Homeowner Seeks to Enforce Covenant Banning Pools in Massachusetts Real Estate Action

A restrictive covenant is a binding legal obligation that relates to the use of the land.  Typically, restrictive covenants are written into the real estate deed to the property.  In some situations, a plaintiff may sue to enforce a covenant against the owner of property subject to a restrictive covenant, as in an August 9, 2019 Massachusetts property case.

Both of the parties in the case resided in a subdivision abutting a country club and golf course.  When the homes were sold, the subdivision developer imposed a No Pools Restriction on the lots. The defendant knew about the restriction when he bought the property but began building a pool anyway.  The plaintiff filed a lawsuit in Land Court to enforce the restrictive covenant and enjoin the defendant from completing the pool.

In Massachusetts, although landowners are not precluded from bargaining for and enforcing beneficial land use restrictions, restrictions on land are generally disfavored.  To promote the reasonable use of land and increase the marketability of land impaired by obsolete restrictions, Massachusetts has enacted a statute that limits the right to enforce restrictive covenants on real property.  The defendants in the case agreed that their property was subject to a restrictive covenant but argued that this statute applied to prevent the plaintiff from enforcing the restriction at issue.

To enforce a restrictive covenant, the limiting statute requires that the restriction must be of an actual and substantial benefit to the person claiming the right to enforce it.  In the case, the Land Court concluded that the plaintiff would recognize an actual benefit from the restriction because she, like the defendant, owned a golf course lot, and the restrictions were intended to benefit the owners of the golf course lots and the country club. The court also noted that retaining the common scheme of the subdivision is recognized as a substantial benefit by Massachusetts courts.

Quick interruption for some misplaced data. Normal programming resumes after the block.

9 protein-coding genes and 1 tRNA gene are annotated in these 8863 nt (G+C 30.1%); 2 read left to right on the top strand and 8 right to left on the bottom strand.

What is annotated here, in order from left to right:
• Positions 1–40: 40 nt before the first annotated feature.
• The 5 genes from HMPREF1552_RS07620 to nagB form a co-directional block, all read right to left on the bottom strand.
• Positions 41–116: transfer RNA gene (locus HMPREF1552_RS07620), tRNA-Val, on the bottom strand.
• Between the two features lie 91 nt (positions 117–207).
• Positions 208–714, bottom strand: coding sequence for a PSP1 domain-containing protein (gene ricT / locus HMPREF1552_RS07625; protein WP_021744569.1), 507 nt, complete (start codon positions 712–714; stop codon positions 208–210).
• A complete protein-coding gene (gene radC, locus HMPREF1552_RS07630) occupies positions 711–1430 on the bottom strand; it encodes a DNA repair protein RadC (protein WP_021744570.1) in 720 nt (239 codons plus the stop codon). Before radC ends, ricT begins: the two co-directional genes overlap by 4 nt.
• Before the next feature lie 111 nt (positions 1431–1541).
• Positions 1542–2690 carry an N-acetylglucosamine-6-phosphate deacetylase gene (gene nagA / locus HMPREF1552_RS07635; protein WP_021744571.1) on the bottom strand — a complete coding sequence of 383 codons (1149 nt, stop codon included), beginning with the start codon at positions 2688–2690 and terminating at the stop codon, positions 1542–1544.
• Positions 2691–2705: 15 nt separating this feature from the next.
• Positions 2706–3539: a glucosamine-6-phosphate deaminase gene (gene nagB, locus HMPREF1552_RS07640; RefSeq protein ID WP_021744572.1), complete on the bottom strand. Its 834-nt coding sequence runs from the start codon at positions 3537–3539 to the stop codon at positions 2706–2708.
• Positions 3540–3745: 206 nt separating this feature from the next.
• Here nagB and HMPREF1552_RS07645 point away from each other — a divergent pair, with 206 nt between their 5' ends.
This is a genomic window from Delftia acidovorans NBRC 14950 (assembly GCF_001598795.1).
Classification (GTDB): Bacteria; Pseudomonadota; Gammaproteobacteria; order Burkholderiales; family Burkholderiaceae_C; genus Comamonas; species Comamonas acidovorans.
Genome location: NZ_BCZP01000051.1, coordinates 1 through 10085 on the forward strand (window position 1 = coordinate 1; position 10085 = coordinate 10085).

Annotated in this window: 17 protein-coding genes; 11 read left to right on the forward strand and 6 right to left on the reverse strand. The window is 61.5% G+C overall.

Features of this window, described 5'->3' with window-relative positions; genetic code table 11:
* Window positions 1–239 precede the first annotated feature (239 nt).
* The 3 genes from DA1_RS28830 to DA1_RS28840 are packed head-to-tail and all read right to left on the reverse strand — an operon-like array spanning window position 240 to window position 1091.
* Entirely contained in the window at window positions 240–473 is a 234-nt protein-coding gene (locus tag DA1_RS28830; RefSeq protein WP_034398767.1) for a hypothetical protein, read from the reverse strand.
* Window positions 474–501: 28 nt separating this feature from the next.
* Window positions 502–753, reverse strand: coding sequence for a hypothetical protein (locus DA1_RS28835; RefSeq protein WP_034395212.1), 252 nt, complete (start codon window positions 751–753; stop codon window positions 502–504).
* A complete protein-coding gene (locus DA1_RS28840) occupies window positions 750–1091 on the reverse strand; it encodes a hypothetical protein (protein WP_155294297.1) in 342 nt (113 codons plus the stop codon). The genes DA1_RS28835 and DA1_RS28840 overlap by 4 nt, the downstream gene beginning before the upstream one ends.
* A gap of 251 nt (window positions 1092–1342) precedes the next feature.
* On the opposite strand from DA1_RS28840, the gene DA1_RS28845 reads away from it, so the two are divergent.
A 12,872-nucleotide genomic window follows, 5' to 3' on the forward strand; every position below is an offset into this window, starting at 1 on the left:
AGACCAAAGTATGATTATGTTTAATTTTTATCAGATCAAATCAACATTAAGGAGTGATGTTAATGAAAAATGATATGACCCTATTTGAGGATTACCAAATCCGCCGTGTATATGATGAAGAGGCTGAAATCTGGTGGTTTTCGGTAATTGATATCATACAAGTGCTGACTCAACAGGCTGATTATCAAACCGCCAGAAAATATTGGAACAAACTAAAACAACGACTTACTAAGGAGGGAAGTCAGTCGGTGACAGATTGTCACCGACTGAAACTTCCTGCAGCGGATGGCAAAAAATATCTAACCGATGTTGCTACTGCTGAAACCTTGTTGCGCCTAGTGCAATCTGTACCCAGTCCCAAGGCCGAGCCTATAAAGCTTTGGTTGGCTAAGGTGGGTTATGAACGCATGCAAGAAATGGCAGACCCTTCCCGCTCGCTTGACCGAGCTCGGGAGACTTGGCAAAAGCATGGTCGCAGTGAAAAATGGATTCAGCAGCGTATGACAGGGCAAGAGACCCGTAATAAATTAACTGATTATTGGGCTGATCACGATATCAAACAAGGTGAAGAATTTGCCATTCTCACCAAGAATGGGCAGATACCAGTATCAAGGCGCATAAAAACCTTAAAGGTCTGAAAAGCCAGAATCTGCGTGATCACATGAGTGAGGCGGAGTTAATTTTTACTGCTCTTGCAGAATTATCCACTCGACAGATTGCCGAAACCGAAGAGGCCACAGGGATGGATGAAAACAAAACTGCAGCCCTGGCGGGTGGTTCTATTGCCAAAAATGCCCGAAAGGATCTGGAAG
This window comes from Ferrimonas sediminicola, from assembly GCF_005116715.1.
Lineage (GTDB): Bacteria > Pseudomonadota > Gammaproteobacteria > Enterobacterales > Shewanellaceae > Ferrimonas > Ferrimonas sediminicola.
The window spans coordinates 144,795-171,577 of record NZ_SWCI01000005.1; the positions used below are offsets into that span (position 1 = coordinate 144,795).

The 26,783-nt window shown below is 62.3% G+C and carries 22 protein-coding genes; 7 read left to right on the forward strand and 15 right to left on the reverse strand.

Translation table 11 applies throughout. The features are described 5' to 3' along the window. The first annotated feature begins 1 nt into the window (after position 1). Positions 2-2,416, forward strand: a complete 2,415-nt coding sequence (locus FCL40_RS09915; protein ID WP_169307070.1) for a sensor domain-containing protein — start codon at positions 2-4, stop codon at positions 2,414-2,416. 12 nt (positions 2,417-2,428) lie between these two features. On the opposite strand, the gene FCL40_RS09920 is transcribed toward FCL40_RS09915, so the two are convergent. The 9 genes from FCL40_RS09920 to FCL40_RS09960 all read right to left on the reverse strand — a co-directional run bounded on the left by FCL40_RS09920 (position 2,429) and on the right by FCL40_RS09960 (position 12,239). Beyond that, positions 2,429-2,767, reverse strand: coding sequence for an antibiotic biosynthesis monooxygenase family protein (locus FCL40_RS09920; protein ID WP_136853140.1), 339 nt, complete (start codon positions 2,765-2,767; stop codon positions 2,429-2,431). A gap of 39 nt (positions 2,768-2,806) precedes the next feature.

The second part of the limiting statute concerns the desirability of the restriction.  If the character of the neighborhood has since changed so as to reduce the need for the restriction, or if it would be inequitable to enforce the restriction based on the conduct of the plaintiff, or if the plaintiff is no longer subject to the restrictive covenant, or enforcement of the restriction would impede the reasonable use of the land, the restriction may not be enforced.  The Land Court concluded that there was no evidence to support a finding that the subdivision had changed in character.  The court also determined that the plaintiff had not violated any restrictive covenant herself, nor was there sufficient evidence of inequitable conduct on the part of the plaintiff.  Accordingly, as the limiting statute did not apply, the court entered a judgment in favor of the plaintiff to enforce the restriction.

At Pulgini & Norton, our Massachusetts real estate attorneys can assist you in furthering your property goals.  Our experienced team handles a diverse range of residential property matters, from home sales and mortgage financing to building permit applications and foreclosure proceedings.  If you are seeking guidance from a knowledgeable real estate attorney, contact Pulgini & Norton by phone at (781) 843-2200 or online and request a free consultation today.

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